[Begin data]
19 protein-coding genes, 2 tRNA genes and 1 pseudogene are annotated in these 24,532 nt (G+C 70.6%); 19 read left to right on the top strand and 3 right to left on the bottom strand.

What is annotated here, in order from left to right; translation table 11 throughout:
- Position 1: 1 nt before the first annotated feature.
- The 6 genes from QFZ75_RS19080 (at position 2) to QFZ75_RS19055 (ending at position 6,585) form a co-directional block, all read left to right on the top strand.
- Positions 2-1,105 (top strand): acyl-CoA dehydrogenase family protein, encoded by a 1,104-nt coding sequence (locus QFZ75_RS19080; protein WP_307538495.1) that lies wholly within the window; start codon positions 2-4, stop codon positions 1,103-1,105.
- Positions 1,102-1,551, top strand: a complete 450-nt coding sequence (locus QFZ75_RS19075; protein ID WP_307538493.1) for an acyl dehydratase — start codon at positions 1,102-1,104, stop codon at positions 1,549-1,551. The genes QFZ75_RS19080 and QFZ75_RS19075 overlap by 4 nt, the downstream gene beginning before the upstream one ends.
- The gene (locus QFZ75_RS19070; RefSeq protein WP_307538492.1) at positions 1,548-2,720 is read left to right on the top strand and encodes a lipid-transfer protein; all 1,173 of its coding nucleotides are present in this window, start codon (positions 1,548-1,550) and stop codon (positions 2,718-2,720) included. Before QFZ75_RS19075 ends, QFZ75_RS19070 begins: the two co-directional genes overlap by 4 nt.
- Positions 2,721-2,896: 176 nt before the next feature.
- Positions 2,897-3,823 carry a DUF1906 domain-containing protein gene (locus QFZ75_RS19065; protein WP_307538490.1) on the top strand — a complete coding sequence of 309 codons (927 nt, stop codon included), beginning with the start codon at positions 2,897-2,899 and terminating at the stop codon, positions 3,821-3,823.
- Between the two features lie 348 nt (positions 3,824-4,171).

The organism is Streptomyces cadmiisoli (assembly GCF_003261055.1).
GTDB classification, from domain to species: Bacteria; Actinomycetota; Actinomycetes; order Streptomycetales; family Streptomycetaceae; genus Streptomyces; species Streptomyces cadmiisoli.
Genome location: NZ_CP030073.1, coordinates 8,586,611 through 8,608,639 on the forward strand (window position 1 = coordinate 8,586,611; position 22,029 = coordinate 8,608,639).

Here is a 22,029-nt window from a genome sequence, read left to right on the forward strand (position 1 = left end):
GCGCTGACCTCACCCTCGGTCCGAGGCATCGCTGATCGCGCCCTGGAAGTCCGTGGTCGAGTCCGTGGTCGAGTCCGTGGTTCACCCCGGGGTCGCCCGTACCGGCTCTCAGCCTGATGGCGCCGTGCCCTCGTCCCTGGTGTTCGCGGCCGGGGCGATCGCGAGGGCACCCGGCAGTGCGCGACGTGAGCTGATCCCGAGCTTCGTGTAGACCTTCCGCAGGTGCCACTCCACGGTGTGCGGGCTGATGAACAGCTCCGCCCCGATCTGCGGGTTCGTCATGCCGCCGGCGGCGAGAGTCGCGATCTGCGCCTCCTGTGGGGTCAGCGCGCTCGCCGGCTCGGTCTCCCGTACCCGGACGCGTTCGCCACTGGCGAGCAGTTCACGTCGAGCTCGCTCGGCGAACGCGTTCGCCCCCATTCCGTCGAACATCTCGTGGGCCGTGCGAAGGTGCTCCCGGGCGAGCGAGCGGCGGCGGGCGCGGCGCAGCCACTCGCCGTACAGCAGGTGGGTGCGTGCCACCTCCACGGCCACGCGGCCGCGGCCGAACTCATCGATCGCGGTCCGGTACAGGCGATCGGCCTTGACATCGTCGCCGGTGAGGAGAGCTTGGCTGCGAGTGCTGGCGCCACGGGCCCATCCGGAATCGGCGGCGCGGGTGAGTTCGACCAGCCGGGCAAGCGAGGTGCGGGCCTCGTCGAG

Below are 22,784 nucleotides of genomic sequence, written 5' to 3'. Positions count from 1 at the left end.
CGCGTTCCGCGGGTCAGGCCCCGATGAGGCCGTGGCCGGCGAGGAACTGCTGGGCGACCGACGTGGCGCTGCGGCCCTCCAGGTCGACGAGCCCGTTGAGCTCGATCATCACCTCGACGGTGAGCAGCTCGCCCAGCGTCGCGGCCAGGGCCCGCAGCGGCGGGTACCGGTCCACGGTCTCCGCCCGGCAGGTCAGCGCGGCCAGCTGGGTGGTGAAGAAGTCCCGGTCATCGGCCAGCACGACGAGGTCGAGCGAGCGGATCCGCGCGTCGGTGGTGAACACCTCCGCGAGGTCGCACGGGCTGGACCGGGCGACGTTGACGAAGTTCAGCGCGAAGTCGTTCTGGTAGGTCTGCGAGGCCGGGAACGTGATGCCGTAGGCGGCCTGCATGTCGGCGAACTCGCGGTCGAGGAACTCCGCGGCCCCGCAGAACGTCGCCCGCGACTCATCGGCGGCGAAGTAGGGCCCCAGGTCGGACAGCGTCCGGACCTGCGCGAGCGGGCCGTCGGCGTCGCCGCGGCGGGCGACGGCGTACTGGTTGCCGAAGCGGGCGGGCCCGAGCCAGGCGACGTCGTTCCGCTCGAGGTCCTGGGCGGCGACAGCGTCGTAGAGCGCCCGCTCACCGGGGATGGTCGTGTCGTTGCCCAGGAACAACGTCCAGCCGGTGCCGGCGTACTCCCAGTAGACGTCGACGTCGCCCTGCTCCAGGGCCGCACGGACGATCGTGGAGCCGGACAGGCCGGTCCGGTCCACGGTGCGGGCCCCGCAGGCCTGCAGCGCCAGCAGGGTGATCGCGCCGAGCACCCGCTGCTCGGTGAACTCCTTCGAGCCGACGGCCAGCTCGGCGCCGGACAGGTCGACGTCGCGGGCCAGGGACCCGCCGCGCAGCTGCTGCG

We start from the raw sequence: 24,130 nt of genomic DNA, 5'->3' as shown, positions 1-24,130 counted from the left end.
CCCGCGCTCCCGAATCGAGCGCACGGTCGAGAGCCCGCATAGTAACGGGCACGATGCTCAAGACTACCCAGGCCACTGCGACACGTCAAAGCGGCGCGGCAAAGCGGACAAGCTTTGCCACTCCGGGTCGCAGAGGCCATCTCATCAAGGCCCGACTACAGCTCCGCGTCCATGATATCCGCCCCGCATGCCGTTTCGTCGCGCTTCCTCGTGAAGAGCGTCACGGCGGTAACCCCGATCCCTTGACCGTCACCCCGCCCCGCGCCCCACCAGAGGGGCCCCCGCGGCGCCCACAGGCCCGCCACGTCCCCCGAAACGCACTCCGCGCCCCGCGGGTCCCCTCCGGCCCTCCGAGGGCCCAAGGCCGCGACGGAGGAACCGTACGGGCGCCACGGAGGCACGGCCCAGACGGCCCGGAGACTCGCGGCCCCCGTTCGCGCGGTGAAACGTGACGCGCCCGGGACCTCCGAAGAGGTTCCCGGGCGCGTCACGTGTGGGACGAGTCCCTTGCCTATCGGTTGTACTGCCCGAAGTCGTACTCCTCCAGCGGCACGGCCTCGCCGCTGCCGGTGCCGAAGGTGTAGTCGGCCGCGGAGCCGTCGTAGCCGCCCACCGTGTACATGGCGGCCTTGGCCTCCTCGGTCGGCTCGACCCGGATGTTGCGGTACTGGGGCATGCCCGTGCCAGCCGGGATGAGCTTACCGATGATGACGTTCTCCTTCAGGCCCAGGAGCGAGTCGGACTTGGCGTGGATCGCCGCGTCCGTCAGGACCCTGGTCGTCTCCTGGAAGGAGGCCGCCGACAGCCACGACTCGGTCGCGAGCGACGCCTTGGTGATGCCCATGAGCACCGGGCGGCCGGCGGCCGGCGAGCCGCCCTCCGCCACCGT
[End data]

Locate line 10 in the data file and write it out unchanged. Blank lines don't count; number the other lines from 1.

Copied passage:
- Between the two features lie 348 nt (positions 3,824-4,171).